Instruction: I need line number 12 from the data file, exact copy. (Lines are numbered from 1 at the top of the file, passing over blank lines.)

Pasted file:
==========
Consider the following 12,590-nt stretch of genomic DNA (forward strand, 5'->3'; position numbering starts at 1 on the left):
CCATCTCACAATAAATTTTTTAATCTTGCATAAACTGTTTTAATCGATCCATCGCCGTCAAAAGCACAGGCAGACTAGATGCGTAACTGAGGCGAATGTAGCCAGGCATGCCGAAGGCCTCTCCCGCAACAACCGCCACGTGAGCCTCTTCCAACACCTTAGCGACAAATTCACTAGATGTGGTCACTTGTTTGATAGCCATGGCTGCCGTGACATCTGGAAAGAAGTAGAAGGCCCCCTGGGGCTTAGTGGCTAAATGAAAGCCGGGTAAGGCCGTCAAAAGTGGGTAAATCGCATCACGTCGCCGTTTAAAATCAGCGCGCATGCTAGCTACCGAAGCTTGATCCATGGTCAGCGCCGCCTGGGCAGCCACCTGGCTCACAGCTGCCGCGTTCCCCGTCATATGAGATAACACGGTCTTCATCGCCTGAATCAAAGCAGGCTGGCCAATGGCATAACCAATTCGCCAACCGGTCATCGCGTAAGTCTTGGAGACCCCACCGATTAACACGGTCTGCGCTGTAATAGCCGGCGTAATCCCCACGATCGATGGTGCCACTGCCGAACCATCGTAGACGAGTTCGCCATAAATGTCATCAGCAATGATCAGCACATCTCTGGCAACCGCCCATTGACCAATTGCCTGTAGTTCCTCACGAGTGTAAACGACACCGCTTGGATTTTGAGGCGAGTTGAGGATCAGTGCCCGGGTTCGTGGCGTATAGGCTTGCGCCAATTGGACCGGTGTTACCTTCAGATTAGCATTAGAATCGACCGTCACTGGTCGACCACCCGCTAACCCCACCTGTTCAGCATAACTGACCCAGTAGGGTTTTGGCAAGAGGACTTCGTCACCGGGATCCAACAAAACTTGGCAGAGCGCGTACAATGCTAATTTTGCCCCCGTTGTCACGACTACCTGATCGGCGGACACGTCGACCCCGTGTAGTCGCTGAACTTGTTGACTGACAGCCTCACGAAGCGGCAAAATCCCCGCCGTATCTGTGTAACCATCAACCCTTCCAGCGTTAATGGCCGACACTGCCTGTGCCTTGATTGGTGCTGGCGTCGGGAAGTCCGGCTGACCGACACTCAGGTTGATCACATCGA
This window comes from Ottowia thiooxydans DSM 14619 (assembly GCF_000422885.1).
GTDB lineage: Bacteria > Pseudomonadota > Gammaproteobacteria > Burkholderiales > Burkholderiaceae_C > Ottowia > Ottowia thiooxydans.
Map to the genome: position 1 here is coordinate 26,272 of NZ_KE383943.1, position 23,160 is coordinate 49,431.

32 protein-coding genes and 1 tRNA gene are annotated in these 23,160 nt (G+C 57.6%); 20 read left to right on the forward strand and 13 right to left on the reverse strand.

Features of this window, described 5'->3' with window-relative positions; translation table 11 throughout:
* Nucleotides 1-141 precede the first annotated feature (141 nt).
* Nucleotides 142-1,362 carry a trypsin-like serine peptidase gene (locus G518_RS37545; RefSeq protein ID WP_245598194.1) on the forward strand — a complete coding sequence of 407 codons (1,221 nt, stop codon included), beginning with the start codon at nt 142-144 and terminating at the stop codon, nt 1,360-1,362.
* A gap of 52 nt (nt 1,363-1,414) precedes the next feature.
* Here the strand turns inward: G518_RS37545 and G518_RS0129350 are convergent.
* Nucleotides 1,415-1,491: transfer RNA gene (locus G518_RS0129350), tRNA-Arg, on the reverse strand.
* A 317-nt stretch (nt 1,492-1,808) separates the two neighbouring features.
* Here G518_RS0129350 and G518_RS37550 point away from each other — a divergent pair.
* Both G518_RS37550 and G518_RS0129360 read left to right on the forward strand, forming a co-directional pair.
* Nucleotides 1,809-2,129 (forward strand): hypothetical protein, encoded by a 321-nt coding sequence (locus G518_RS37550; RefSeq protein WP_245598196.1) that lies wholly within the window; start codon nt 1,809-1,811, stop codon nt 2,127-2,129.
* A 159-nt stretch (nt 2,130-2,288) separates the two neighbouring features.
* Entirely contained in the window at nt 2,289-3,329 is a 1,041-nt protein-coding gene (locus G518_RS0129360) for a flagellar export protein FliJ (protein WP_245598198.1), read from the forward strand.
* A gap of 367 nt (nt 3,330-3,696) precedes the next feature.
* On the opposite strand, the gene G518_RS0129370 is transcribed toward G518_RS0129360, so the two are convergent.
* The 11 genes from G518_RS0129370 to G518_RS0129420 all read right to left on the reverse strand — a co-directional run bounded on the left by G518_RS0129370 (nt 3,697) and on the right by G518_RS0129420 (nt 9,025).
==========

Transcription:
* Nucleotides 1,415-1,491: transfer RNA gene (locus G518_RS0129350), tRNA-Arg, on the reverse strand.